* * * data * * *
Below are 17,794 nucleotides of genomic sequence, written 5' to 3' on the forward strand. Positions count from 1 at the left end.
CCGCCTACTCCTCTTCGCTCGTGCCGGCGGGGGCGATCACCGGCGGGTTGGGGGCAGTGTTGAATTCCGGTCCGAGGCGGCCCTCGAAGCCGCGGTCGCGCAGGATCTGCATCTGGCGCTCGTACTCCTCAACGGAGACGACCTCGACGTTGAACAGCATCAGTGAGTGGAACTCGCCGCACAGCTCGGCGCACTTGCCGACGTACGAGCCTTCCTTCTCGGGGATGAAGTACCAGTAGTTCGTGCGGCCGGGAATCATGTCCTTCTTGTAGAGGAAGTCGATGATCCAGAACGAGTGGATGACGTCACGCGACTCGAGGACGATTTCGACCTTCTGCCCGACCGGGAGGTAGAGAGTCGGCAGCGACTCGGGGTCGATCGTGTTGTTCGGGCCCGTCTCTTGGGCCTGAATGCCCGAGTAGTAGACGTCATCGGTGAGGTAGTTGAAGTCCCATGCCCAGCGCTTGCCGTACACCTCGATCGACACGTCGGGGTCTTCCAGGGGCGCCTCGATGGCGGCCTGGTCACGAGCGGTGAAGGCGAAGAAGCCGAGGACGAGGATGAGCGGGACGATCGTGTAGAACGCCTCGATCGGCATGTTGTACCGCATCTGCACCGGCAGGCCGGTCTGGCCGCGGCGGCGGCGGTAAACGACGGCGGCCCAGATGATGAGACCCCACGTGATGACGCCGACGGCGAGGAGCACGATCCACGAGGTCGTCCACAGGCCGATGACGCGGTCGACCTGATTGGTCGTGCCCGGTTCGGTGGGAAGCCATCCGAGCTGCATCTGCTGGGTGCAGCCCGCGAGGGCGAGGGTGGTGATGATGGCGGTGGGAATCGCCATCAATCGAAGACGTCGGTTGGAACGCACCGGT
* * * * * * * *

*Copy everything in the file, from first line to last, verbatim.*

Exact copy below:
Below are 17,794 nucleotides of genomic sequence, written 5' to 3' on the forward strand. Positions count from 1 at the left end.
CCGCCTACTCCTCTTCGCTCGTGCCGGCGGGGGCGATCACCGGCGGGTTGGGGGCAGTGTTGAATTCCGGTCCGAGGCGGCCCTCGAAGCCGCGGTCGCGCAGGATCTGCATCTGGCGCTCGTACTCCTCAACGGAGACGACCTCGACGTTGAACAGCATCAGTGAGTGGAACTCGCCGCACAGCTCGGCGCACTTGCCGACGTACGAGCCTTCCTTCTCGGGGATGAAGTACCAGTAGTTCGTGCGGCCGGGAATCATGTCCTTCTTGTAGAGGAAGTCGATGATCCAGAACGAGTGGATGACGTCACGCGACTCGAGGACGATTTCGACCTTCTGCCCGACCGGGAGGTAGAGAGTCGGCAGCGACTCGGGGTCGATCGTGTTGTTCGGGCCCGTCTCTTGGGCCTGAATGCCCGAGTAGTAGACGTCATCGGTGAGGTAGTTGAAGTCCCATGCCCAGCGCTTGCCGTACACCTCGATCGACACGTCGGGGTCTTCCAGGGGCGCCTCGATGGCGGCCTGGTCACGAGCGGTGAAGGCGAAGAAGCCGAGGACGAGGATGAGCGGGACGATCGTGTAGAACGCCTCGATCGGCATGTTGTACCGCATCTGCACCGGCAGGCCGGTCTGGCCGCGGCGGCGGCGGTAAACGACGGCGGCCCAGATGATGAGACCCCACGTGATGACGCCGACGGCGAGGAGCACGATCCACGAGGTCGTCCACAGGCCGATGACGCGGTCGACCTGATTGGTCGTGCCCGGTTCGGTGGGAAGCCATCCGAGCTGCATCTGCTGGGTGCAGCCCGCGAGGGCGAGGGTGGTGATGATGGCGGTGGGAATCGCCATCAATCGAAGACGTCGGTTGGAACGCACCGGT